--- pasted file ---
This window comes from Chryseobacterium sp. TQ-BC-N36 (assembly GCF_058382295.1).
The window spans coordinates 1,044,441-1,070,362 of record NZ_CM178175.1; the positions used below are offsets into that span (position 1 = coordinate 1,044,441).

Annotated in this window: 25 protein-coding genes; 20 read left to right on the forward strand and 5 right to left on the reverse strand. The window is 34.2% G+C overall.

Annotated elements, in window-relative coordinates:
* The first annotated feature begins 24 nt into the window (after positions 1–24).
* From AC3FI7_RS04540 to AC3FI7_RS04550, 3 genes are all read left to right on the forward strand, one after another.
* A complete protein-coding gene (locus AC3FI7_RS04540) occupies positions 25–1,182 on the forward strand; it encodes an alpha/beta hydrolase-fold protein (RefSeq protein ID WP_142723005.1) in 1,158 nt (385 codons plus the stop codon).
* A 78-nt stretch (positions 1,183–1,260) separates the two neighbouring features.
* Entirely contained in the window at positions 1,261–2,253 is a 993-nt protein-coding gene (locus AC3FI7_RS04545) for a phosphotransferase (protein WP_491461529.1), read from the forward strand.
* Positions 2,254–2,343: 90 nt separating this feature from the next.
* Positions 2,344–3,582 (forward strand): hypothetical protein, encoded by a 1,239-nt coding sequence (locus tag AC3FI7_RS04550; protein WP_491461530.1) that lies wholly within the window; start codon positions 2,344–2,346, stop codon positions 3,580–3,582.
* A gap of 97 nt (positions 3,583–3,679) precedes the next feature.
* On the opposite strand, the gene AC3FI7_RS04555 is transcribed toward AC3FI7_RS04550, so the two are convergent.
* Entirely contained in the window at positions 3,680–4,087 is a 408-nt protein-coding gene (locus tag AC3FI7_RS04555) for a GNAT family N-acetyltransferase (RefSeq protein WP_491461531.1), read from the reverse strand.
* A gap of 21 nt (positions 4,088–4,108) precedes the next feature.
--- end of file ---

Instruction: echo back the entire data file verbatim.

This window comes from Chryseobacterium sp. TQ-BC-N36 (assembly GCF_058382295.1).
The window spans coordinates 1,044,441-1,070,362 of record NZ_CM178175.1; the positions used below are offsets into that span (position 1 = coordinate 1,044,441).

Annotated in this window: 25 protein-coding genes; 20 read left to right on the forward strand and 5 right to left on the reverse strand. The window is 34.2% G+C overall.

Annotated elements, in window-relative coordinates:
* The first annotated feature begins 24 nt into the window (after positions 1–24).
* From AC3FI7_RS04540 to AC3FI7_RS04550, 3 genes are all read left to right on the forward strand, one after another.
* A complete protein-coding gene (locus AC3FI7_RS04540) occupies positions 25–1,182 on the forward strand; it encodes an alpha/beta hydrolase-fold protein (RefSeq protein ID WP_142723005.1) in 1,158 nt (385 codons plus the stop codon).
* A 78-nt stretch (positions 1,183–1,260) separates the two neighbouring features.
* Entirely contained in the window at positions 1,261–2,253 is a 993-nt protein-coding gene (locus AC3FI7_RS04545) for a phosphotransferase (protein WP_491461529.1), read from the forward strand.
* Positions 2,254–2,343: 90 nt separating this feature from the next.
* Positions 2,344–3,582 (forward strand): hypothetical protein, encoded by a 1,239-nt coding sequence (locus tag AC3FI7_RS04550; protein WP_491461530.1) that lies wholly within the window; start codon positions 2,344–2,346, stop codon positions 3,580–3,582.
* A gap of 97 nt (positions 3,583–3,679) precedes the next feature.
* On the opposite strand, the gene AC3FI7_RS04555 is transcribed toward AC3FI7_RS04550, so the two are convergent.
* Entirely contained in the window at positions 3,680–4,087 is a 408-nt protein-coding gene (locus tag AC3FI7_RS04555) for a GNAT family N-acetyltransferase (RefSeq protein WP_491461531.1), read from the reverse strand.
* A gap of 21 nt (positions 4,088–4,108) precedes the next feature.